FEBRUARY: Listening and Spoken Language Calendar

Here is a month's worth of language suggestions that you can incorporate into

AUDITORY VERBAL THERAPY activities with your child.

Click HERE to download your own printable copy.

Children's Literature for Auditory Development - Brown Bears and Polar Bears

Children, Children What Do You Hear?  is a classic Auditory Verbal article by Nancy Caleffe-Schenck, M.Ed., CCC-A, LSLS Cert. AVT 

Click HERE to read an updated version of this article on the Listen Foundation website entitled: How Do Parents and Practitioners Use Children Literature for Auditory Development?

There is much to be said about the satisfaction of a parent and child reading, talking, and looking at a beautifully illustrated and well-written book for children. Children’s literature is one of the most powerful tools to enrich a child’s auditory development while integrating listening with talking, thinking, and communicating.

Brown Bear, Brown Bear, What Do You See? (Martin & Carle, 1968/1983) is a popular book found in many homes and in therapy sessions around the world. The text of the book is repetitive, with the same question and answer combination being reiterated throughout the book: “What do you see?” “I see a [color + animallooking at me.”

This book may be adapted for use with children at different stages of auditory development. For younger children, the parent or listening and spoken language professional will use toy props representing the animals in the book. These props assist in maintaining the child’sinterest and promote the integration of audition, speech, language, and cognition. For example, a large stuffed yellow duck is related to a real duck, a realistic plastic duck, pictures, and stories about ducks. For an older preschooler, a cork can be used to represent the duck. The ultimate goal is that the phrase “yellow duck,” which is learned through listening, represents to the child a wide array of impressions ranging from something the child sees on a pond to something the child later discusses in a conversation with a peer or adult.

Following the principles of auditory-verbal practice, the listening and spoken language professional will use diagnostic teaching, a process of individualized interactions used to assess a child’s present levels of functioning in audition, speech, language, communication, and cognition to establish appropriate long-term goals and session targets. Parents incorporate these goals into their child’s daily life. The sequence of presenting auditory information while reading a book might be as follows:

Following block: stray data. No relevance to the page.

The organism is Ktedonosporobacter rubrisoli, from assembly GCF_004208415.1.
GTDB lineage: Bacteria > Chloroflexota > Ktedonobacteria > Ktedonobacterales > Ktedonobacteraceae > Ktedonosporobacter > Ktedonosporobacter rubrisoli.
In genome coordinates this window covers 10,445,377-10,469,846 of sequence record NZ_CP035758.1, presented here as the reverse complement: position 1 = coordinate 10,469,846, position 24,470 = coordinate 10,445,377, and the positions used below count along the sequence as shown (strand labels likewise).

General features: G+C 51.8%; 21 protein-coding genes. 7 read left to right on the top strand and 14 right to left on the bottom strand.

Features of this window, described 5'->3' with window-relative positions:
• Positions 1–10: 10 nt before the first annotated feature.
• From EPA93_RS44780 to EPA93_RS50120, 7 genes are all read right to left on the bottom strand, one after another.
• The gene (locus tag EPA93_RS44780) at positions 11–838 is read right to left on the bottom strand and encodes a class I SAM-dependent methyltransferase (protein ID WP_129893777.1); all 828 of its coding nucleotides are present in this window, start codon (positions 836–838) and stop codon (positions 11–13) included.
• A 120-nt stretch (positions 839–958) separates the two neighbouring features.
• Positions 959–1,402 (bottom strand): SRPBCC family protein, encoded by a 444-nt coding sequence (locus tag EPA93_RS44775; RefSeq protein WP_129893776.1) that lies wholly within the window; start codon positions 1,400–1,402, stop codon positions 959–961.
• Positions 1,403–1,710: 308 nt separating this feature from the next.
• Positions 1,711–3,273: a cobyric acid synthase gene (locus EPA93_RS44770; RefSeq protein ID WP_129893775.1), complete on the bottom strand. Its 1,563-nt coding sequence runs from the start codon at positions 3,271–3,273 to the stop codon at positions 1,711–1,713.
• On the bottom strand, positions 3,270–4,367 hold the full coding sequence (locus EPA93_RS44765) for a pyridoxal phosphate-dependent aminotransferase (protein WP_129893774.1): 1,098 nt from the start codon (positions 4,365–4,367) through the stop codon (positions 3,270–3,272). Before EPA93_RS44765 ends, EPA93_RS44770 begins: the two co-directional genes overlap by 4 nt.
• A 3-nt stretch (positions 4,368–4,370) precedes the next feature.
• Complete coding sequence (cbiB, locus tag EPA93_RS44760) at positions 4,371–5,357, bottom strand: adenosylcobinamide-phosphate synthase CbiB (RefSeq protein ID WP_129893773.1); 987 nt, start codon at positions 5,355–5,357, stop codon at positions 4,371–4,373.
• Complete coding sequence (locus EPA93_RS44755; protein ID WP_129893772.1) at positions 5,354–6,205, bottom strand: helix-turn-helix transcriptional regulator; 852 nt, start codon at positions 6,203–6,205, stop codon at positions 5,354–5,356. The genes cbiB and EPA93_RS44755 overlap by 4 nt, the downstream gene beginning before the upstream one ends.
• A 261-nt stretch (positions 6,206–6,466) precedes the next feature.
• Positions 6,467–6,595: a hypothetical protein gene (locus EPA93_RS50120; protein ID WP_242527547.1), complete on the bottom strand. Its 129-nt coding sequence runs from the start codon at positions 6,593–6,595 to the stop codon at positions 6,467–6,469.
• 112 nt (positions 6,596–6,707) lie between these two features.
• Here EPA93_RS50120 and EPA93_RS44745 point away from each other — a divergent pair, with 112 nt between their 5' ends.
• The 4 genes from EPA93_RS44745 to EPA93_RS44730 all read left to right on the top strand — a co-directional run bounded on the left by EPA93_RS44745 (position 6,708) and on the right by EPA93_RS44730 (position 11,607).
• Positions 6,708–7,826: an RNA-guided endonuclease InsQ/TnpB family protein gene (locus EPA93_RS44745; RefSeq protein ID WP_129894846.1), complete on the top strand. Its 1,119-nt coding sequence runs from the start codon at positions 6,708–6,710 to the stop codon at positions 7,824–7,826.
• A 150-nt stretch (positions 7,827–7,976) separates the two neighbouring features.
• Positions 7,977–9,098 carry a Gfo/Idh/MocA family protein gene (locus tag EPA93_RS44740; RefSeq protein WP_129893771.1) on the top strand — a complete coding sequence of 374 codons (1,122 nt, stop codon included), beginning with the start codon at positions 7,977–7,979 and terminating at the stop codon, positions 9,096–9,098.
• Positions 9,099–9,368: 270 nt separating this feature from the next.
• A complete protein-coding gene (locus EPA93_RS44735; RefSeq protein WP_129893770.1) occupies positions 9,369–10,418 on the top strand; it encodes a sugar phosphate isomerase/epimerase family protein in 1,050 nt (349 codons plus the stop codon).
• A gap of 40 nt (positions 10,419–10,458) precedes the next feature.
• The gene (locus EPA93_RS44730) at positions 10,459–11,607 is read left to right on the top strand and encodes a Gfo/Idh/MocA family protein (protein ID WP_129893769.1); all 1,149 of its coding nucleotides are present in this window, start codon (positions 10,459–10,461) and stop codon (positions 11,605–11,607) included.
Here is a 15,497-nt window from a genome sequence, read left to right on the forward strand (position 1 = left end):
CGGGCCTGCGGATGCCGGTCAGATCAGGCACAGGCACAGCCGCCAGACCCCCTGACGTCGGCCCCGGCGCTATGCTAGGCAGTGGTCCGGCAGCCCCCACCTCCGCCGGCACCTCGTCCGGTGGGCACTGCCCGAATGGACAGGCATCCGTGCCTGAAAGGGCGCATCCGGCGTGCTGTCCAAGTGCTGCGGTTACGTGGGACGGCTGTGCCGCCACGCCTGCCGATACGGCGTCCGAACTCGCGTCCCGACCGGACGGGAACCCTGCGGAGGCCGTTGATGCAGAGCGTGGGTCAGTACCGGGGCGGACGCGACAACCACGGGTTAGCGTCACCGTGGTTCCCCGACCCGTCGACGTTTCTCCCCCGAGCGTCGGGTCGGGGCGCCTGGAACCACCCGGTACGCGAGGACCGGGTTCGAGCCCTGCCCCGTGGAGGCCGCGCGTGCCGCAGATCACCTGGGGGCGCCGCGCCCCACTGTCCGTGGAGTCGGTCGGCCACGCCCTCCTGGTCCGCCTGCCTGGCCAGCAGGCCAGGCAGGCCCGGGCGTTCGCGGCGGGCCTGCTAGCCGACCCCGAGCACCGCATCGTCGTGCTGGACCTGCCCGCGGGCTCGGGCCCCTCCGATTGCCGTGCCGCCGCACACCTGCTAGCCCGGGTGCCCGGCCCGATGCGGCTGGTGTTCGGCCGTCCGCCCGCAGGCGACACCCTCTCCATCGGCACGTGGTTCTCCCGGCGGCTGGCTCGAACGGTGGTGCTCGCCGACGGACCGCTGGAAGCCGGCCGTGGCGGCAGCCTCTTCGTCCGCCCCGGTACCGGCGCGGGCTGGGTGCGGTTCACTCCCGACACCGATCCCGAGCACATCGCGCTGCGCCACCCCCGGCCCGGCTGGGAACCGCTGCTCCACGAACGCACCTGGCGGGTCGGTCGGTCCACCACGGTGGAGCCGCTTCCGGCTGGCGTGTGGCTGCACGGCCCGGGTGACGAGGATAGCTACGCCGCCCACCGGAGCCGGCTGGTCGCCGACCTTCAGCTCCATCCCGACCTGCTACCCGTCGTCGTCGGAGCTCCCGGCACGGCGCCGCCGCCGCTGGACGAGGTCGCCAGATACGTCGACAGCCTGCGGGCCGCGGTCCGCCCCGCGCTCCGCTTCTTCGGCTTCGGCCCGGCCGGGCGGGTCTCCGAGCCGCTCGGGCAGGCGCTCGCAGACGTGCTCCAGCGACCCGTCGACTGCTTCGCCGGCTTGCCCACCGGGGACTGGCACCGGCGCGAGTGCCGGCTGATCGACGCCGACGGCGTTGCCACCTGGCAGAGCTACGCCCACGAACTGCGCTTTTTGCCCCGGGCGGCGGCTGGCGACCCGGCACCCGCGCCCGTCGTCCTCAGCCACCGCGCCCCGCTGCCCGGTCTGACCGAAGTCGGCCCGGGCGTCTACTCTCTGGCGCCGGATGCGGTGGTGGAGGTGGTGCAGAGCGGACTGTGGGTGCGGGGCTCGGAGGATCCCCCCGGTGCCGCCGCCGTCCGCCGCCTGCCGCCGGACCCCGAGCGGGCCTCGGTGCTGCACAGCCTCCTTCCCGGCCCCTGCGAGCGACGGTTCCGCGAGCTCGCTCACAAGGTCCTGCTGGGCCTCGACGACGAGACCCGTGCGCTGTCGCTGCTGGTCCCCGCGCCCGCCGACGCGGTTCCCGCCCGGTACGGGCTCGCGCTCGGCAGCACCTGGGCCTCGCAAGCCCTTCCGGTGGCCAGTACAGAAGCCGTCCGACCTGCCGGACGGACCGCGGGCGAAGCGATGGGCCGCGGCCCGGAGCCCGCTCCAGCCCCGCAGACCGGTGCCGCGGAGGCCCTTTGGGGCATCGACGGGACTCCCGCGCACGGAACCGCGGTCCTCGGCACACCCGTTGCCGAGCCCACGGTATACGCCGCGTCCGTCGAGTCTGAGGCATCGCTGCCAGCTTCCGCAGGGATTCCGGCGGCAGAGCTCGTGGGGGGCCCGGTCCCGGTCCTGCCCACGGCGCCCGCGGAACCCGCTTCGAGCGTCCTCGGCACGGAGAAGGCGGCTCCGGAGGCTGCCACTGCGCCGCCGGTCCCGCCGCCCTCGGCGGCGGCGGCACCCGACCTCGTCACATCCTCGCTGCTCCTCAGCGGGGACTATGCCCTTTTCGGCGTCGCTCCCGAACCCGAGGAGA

• The child listens while the adult reads the text.
• The child imitates or comments on what was read.
• Props or pictures reinforce the text.
• Parents expand their child’s language by commenting on the story and related books or experiences.
• The child later takes the lead and spontaneously uses the spoken language prompted by the book.

Pollack, Goldberg, and Caleffe-Schenck (1997) present a hierarchy of auditory development that has been used successfully in auditory-verbal therapy and education. To assist teachers, therapists, and parents in program planning and diagnostic teaching, listening and spoken language professionals use Brown Bear, Brown Bear as an example for explaining specific auditory expectations using a storybook. The name “Sam” is used rather than the generic term “child.”

The following subsections provide a sample of the hierarchy based on the various stages of auditory development.

Auditory Awareness (Sam indicates presence or absence of sounds) 
Dad makes the barking sound of a dog while holding a stuffed dog under the table. Sam indicates that he hears something. Dad shows him the toy dog and hands it to Sam to explore and attach meaning to the sound. The toy is associated with the picture of the white dog in the book.

Distance Hearing and Localization (Sam hears at increasing distances and turns to the source of the sound) 
While walking in the park, Dad hears a dog barking a few feet away. He calls attention to this barking and shows Sam the dog frolicking in the field. (Distance hearing and localization are incorporated into each level of auditory learning once close-range hearing has been demonstrated.)

Auditory Discrimination (Sam judges whether sounds are the same or different) 
Mom reads, “Red bird, red bird, what do you see?” and whistles like a bird. Sam indicates by pointing to the red bird that he hears, discriminates, and remembers the differences in the whistle and the words “red bird” versus “quack, quack” and “yellow duck.”

Auditory Self-Monitoring (Sam modifies speech to match what was heard)